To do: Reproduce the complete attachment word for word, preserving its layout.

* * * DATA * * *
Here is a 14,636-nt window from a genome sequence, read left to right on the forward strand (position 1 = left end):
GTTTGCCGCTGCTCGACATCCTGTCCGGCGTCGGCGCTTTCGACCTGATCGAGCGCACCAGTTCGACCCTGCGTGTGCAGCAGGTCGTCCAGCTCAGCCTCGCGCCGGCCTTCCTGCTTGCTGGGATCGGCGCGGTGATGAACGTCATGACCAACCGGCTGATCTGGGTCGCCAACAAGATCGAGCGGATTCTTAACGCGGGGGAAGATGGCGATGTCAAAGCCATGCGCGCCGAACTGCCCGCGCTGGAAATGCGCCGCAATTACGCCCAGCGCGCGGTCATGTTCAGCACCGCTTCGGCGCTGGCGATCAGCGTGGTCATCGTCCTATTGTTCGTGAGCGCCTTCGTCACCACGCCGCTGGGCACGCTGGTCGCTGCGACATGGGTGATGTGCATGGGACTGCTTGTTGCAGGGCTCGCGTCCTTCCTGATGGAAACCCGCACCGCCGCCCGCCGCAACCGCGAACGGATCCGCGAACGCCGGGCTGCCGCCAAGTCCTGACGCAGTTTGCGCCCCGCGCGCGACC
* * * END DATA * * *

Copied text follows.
Here is a 14,636-nt window from a genome sequence, read left to right on the forward strand (position 1 = left end):
GTTTGCCGCTGCTCGACATCCTGTCCGGCGTCGGCGCTTTCGACCTGATCGAGCGCACCAGTTCGACCCTGCGTGTGCAGCAGGTCGTCCAGCTCAGCCTCGCGCCGGCCTTCCTGCTTGCTGGGATCGGCGCGGTGATGAACGTCATGACCAACCGGCTGATCTGGGTCGCCAACAAGATCGAGCGGATTCTTAACGCGGGGGAAGATGGCGATGTCAAAGCCATGCGCGCCGAACTGCCCGCGCTGGAAATGCGCCGCAATTACGCCCAGCGCGCGGTCATGTTCAGCACCGCTTCGGCGCTGGCGATCAGCGTGGTCATCGTCCTATTGTTCGTGAGCGCCTTCGTCACCACGCCGCTGGGCACGCTGGTCGCTGCGACATGGGTGATGTGCATGGGACTGCTTGTTGCAGGGCTCGCGTCCTTCCTGATGGAAACCCGCACCGCCGCCCGCCGCAACCGCGAACGGATCCGCGAACGCCGGGCTGCCGCCAAGTCCTGACGCAGTTTGCGCCCCGCGCGCGACC